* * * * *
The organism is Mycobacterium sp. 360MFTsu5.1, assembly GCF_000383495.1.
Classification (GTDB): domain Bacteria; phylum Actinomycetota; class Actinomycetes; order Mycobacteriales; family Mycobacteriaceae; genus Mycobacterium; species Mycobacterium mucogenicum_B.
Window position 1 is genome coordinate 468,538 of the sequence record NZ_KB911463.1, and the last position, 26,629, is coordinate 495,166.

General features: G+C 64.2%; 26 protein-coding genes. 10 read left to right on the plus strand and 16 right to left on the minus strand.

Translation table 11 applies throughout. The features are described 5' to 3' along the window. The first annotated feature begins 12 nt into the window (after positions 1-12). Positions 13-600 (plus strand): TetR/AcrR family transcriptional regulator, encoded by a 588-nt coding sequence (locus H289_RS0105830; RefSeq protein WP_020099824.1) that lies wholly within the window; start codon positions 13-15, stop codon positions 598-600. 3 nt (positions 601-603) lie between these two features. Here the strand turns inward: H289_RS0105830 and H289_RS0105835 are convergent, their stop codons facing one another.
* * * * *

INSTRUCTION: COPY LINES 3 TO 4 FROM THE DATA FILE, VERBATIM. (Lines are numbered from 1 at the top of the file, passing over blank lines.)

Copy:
Window position 1 is genome coordinate 468,538 of the sequence record NZ_KB911463.1, and the last position, 26,629, is coordinate 495,166.

General features: G+C 64.2%; 26 protein-coding genes. 10 read left to right on the plus strand and 16 right to left on the minus strand.